Translation of hostess in Spanish:

hostess

Pronunciation: /ˈhəʊstəs; ˈhəʊstes/

n

  • 1.1 (in private capacity) anfitriona (feminine)
    More example sentences
    • But it was beauteous Jayaprada who seemed all over the place at Annapurna Studios playing a perfect hostess and receiving prominent guests.
    • In an attempt to further increase the response rate from manners-challenged guests, hosts and hostesses resorted to pre-stamping the envelopes.
    • I partially agree with Peggy Post's answer to whether or not it is appropriate for a dinner-party guest to inform the hostess if she is a vegetarian.
    1.2
    (air hostess)
    (especially British English/especialmente inglés británico) stewardess 2
    1.3 (at exhibitions, fairs) azafata (feminine) 1.4 (in nightclub) cabaretera (f), chica (f) de alterne (Spain/España) , copera (feminine) (South America/América del Sur)
    More example sentences
    • She began working as a nightclub hostess when she met and married a drunken dentist who committed suicide three years after her execution.
    • Ruth Ellis, a night-club hostess, was the last woman to be executed in Britain in 1955.
    • She was working as a hostess in a Tokyo nightclub when she disappeared in July 2000 after visiting him.
    1.5 (on TV show) (presenter) presentadora (f); (assistant) azafata (f)
    More example sentences
    • Two hostesses or stewardesses in matching outfits enter.
    • It's also the only train I know where hostesses mix piña coladas and rum punches on each car's roof.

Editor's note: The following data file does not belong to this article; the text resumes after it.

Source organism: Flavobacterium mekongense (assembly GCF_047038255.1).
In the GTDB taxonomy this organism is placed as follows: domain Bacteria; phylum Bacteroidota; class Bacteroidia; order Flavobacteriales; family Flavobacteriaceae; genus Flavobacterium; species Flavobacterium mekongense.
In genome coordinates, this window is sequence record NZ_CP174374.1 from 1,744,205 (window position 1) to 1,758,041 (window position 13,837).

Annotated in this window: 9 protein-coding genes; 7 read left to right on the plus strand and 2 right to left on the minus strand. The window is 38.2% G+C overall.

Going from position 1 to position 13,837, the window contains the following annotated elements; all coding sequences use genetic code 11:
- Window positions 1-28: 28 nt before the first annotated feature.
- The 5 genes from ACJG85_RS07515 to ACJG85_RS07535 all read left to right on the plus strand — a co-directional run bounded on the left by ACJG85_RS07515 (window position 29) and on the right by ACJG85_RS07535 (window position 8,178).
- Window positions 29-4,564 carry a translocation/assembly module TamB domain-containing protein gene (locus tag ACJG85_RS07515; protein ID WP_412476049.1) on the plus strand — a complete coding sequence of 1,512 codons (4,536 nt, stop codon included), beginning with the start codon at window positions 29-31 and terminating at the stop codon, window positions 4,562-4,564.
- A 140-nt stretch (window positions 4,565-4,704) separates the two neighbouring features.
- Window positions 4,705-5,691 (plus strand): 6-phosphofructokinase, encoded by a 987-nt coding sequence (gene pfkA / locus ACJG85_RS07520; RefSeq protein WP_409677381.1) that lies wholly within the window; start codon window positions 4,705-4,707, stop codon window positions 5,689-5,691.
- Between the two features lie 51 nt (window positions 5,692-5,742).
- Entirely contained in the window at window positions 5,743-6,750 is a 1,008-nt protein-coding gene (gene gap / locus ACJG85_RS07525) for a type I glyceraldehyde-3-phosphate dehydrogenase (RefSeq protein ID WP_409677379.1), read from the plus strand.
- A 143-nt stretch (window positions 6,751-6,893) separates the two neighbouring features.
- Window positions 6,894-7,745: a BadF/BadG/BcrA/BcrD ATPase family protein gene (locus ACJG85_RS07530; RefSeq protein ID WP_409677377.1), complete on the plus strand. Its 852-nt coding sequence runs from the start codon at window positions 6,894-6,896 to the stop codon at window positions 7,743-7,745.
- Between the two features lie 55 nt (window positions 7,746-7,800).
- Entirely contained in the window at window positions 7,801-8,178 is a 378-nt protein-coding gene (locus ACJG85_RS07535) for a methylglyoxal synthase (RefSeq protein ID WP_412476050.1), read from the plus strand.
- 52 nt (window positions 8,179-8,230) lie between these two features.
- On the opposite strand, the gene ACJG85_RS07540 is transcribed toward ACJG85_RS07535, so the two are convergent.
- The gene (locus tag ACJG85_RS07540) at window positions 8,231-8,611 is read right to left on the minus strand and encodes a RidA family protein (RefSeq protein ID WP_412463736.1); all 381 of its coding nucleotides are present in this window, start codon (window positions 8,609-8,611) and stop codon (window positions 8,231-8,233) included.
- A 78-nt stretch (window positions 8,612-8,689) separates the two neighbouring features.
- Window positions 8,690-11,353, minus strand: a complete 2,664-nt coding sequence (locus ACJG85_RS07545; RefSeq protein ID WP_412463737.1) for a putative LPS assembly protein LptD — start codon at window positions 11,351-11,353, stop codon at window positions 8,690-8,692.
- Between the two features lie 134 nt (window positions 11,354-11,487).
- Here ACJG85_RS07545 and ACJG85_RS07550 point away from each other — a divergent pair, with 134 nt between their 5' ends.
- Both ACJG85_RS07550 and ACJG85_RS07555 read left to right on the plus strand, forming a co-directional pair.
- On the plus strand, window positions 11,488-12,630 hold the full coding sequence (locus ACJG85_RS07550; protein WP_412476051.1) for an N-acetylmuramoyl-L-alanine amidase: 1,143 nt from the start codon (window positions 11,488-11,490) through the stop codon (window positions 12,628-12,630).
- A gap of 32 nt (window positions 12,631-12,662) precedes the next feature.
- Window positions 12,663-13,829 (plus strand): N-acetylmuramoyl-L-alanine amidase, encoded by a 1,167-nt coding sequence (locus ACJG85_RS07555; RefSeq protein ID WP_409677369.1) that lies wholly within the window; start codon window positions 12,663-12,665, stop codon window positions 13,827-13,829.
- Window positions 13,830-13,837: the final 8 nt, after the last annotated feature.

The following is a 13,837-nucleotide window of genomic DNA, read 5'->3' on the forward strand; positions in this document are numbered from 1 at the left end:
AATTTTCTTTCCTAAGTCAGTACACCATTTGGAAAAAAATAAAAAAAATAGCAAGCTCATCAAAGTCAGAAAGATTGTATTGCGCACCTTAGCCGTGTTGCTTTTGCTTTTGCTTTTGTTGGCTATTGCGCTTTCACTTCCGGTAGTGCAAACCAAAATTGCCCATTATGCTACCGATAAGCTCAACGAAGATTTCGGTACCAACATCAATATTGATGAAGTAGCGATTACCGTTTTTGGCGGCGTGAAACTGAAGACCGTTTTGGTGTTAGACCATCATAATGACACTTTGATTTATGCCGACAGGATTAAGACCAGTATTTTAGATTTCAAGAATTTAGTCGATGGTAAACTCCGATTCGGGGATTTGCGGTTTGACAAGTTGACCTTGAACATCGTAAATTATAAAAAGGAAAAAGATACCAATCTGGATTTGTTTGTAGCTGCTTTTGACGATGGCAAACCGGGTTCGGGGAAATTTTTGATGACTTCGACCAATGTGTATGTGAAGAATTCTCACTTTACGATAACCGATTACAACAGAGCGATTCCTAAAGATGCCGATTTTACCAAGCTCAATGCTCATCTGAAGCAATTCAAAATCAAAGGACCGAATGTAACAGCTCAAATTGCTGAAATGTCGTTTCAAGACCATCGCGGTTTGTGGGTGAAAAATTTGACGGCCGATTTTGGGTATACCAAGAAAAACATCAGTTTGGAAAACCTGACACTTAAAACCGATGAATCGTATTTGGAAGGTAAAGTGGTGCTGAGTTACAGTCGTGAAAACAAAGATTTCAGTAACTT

• The strike was called by the Union of Kanak and Exploited Workers and the commercial and navigation staff union which represents hostesses, stewards and commercial staff.
    More example sentences
    • However, she started down a different career path after being chosen as the hostess for a radio programme for university students.
    • After the broadcast, radio hostesses give children goodie bags to take home, physical reminders to reinforce their message long after the show.
    • The end result is an unsatisfying film in which poverty, the exploitation of children and other social problems are just backdrops for a rather average tale about a street hustler and a television hostess.

Definition of hostess in:

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Cultural fact of the day

In Spain the term castellano, rather than español, refers to the Spanish language as opposed to Catalan, Basque etc. The choice of word has political overtones: castellano has separatist connotations and español is considered centralist. In Latin America castellano is the usual term for Spanish.